Kelly [00:01:21] Hi, everyone. It's Kelly. We're so excited to have Kiran Robinson as our special guest. Kiran has dedicated her professional career to perfecting the art of service. She has served as a culinary and concept designer and service curator on three different continents as a chef. Kiran launched her own catering consultancy and concept design business in Hong Kong. Her accomplishments include Develop Your Own Line of specialty foods and branding under her label Tazah with five star hotels and some of the leading chefs in the Asian region. Kiran pivoted from entrepreneur to professional when she relocated to San Francisco. She joined one of the country's top ten hotels or excuse me, top ten hospitals where she spent the next 16 plus years holding a variety of positions. Executive Chef. Executive Dining Room Manager and operations manager. Kiran's passion for service informs her whole life from her family, community and profession to her charitable work with vulnerable children in Malawi, Africa based in Luxembourg. Kiran devotes her time to writing, speaking, mentoring and advising and service leadership and the true heart of hospitality. Selfless Service. Savor. Kiran launched her book, Seva the Art of Hospitality in November 2021. Kiran We're always we always like to start our podcast by asking what you do when you want to expand your thinking. 

Kiran [00:02:56] Hi, ladies. How are you? 

Kelly [00:02:59] We're great. Thank you so much for joining us today. 

Kiran [00:03:01] Absolutely. Thank you for having me on your platform. This is such an honor. So excited to be here. 

Kelly [00:03:08] Thank you. It's an honor for us as well. 

Kiran [00:03:10] I'll jump in right into your question and if I may answer. You know, after 30 years of a dedicated life saver in hospitality, mentoring and sharing, what I have learned, I find myself tending to gravitate towards other strong leaders in the field, especially as I had to reinvent myself here in Luxembourg. I've been here for two years now. I just want to learn more about their leadership skills and experience. And honestly, it takes a bold mindset to step out of one's comfort zone, to reach out to someone and ask for help. You know, and I think the word I would use here is courage, definitely. Those gifts to me just by reaching out, asking for help. This gives me an opportunity to expand my knowledge, to face what I may not know or what might be difficult or uncomfortable for me, per se. I do the same with new and budding chefs to get a perspective of their resiliency. How? How do they manage to spring back and recover? What fresh ideas and technologies they're bringing to the table, especially during challenging times. I go into their kitchens, regardless of Michelin stars or otherwise. Engage with them and share their, by pushing myself, I see the rewards in my inspired weekly articles, articles on food, travel, service, seasons, holidays, lifestyle, the whole thing. And I also got a domain for Female Fingerprints, which is an article that I publish once a month, which is a primarily for the purpose of empowering women globally.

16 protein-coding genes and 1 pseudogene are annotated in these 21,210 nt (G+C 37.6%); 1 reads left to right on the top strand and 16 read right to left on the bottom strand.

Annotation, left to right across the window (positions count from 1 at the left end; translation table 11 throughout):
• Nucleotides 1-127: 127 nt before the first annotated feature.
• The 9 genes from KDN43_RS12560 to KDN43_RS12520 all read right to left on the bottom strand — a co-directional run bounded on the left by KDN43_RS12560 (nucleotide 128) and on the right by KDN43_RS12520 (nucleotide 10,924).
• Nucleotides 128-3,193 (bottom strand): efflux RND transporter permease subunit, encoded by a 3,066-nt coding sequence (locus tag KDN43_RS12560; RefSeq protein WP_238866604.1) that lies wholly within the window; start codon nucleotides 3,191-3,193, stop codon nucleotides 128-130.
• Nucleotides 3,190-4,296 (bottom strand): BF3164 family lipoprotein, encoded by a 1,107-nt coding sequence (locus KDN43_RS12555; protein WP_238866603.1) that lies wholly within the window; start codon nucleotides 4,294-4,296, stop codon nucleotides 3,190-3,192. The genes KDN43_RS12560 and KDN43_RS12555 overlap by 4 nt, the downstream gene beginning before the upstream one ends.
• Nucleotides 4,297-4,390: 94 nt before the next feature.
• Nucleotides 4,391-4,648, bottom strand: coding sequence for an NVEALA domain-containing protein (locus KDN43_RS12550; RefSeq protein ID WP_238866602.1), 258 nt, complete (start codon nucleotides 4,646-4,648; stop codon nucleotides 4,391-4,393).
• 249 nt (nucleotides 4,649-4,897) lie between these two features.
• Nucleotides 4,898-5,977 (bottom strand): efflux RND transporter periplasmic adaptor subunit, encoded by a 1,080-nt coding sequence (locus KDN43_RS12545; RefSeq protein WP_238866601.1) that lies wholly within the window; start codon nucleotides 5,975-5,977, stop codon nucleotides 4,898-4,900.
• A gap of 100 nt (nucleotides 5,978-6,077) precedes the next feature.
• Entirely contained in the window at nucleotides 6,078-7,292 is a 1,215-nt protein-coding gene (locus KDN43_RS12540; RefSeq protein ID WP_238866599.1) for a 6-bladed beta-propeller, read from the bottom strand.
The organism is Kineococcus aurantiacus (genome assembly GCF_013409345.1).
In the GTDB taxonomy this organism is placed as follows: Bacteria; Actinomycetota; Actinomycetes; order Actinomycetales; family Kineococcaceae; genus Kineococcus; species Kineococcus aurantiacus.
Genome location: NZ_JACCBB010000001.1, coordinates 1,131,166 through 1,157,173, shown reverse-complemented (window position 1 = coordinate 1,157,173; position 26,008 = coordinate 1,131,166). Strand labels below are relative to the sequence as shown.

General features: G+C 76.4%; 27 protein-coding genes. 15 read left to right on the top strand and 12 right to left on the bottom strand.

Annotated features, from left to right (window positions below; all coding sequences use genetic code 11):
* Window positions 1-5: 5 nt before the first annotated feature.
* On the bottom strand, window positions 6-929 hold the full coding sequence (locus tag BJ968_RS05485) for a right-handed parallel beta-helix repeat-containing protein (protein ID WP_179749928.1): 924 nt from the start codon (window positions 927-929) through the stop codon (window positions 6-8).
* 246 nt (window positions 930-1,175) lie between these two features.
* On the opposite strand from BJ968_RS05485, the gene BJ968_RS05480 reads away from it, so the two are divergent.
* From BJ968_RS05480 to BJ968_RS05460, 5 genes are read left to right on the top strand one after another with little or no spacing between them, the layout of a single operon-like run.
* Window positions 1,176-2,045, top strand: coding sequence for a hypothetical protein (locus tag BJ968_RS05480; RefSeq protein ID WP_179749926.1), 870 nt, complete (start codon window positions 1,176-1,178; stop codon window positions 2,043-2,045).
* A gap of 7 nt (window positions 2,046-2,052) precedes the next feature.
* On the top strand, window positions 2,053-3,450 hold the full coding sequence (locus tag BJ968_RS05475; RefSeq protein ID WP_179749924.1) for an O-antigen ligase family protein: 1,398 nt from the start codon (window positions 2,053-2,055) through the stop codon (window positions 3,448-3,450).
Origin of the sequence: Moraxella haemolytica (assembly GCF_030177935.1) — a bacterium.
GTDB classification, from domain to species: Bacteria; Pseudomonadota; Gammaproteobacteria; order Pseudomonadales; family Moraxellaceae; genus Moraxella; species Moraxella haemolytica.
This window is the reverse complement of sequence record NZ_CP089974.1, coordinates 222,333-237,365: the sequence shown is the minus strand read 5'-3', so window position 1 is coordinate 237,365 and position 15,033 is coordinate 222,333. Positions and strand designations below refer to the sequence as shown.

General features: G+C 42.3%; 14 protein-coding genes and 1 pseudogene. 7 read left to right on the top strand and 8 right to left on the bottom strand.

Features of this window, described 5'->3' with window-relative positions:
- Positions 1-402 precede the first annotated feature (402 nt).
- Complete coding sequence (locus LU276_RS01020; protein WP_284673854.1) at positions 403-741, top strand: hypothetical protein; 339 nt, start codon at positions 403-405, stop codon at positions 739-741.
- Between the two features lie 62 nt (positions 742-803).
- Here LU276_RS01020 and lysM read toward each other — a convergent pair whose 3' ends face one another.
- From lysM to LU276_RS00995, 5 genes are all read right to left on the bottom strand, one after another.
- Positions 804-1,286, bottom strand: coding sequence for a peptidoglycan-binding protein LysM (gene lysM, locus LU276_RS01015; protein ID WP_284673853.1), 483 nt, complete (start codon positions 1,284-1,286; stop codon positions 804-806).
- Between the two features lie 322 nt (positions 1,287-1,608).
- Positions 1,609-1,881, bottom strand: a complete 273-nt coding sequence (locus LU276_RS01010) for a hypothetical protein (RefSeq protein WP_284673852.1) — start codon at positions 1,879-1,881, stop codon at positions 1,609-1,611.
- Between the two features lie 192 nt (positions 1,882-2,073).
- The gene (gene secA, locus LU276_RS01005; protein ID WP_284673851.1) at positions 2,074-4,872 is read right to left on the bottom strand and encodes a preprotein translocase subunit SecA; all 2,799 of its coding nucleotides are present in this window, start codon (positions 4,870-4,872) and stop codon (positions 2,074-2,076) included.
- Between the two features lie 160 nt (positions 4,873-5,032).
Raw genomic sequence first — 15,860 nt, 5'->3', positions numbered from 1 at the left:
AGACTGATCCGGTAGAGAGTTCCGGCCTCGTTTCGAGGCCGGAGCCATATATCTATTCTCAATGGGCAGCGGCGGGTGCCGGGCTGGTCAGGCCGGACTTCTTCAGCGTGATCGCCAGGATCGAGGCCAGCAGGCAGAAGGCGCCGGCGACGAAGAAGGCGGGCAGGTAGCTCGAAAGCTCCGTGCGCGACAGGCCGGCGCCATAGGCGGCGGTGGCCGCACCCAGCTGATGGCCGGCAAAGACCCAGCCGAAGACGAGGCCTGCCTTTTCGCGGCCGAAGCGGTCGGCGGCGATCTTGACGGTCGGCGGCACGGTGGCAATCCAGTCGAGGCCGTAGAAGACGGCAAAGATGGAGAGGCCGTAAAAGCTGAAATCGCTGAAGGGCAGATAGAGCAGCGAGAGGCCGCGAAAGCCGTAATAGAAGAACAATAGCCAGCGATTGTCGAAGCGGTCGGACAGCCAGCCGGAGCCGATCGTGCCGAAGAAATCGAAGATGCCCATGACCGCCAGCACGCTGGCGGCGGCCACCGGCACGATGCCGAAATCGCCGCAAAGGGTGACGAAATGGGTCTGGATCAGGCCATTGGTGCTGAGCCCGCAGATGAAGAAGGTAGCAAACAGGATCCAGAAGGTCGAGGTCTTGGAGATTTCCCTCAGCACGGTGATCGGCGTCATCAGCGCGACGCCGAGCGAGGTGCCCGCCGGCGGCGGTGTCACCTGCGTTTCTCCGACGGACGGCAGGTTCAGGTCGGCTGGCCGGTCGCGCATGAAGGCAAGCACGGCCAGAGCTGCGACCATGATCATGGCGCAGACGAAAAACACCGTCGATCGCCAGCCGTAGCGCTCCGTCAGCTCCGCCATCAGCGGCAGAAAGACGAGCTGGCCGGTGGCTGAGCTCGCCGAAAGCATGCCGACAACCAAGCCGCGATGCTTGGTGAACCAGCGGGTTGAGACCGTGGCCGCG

Keri [00:05:13] Vega. Kiran, it's so great that you're here. My mind is racing with about 100 different things I want to talk to you about, none of which are actually related to this podcast. I want to talk about your travel. I want. I want, like, oh, so I'll try to calm down and focus on what we want to talk about. But what how do you you're so curious and it sounds like that's one of the themes in your life is always expanding your thinking and pushing yourself and expanding your your brain and open to new concepts. What are some of the things that like just right now that you're so interested in that really kind of you're like, that really has put me out, like you said, outside of your comfort zone, maybe. What's the one or two things you do? So many. I just thought maybe we can narrow it down to one or two.